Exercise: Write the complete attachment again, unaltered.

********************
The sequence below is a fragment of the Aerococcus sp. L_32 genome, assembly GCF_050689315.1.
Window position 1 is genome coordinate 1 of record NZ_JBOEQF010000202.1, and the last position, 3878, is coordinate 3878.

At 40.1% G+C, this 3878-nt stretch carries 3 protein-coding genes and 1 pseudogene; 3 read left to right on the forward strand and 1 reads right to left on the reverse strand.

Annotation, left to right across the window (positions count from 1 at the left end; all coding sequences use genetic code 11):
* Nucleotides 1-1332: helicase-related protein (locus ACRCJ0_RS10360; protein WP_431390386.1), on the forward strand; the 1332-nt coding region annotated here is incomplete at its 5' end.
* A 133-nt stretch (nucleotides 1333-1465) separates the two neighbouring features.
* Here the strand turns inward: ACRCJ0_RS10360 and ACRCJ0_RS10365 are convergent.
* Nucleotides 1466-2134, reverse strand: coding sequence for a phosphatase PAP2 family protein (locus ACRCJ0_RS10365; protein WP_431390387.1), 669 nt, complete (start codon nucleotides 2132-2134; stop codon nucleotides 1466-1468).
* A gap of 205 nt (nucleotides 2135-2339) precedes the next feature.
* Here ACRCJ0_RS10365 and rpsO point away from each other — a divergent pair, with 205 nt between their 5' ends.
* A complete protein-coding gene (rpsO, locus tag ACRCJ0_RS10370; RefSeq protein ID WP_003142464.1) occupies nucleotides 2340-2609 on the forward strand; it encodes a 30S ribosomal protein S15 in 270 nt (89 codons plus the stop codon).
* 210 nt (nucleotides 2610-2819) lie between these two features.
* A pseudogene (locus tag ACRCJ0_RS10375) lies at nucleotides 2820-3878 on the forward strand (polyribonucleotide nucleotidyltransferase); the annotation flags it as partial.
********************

The sequence below is a fragment of the Aerococcus sp. L_32 genome, assembly GCF_050689315.1.
Window position 1 is genome coordinate 1 of record NZ_JBOEQF010000202.1, and the last position, 3878, is coordinate 3878.

At 40.1% G+C, this 3878-nt stretch carries 3 protein-coding genes and 1 pseudogene; 3 read left to right on the forward strand and 1 reads right to left on the reverse strand.

Annotation, left to right across the window (positions count from 1 at the left end; all coding sequences use genetic code 11):
* Nucleotides 1-1332: helicase-related protein (locus ACRCJ0_RS10360; protein WP_431390386.1), on the forward strand; the 1332-nt coding region annotated here is incomplete at its 5' end.
* A 133-nt stretch (nucleotides 1333-1465) separates the two neighbouring features.
* Here the strand turns inward: ACRCJ0_RS10360 and ACRCJ0_RS10365 are convergent.
* Nucleotides 1466-2134, reverse strand: coding sequence for a phosphatase PAP2 family protein (locus ACRCJ0_RS10365; protein WP_431390387.1), 669 nt, complete (start codon nucleotides 2132-2134; stop codon nucleotides 1466-1468).
* A gap of 205 nt (nucleotides 2135-2339) precedes the next feature.
* Here ACRCJ0_RS10365 and rpsO point away from each other — a divergent pair, with 205 nt between their 5' ends.
* A complete protein-coding gene (rpsO, locus tag ACRCJ0_RS10370; RefSeq protein ID WP_003142464.1) occupies nucleotides 2340-2609 on the forward strand; it encodes a 30S ribosomal protein S15 in 270 nt (89 codons plus the stop codon).
* 210 nt (nucleotides 2610-2819) lie between these two features.
* A pseudogene (locus tag ACRCJ0_RS10375) lies at nucleotides 2820-3878 on the forward strand (polyribonucleotide nucleotidyltransferase); the annotation flags it as partial.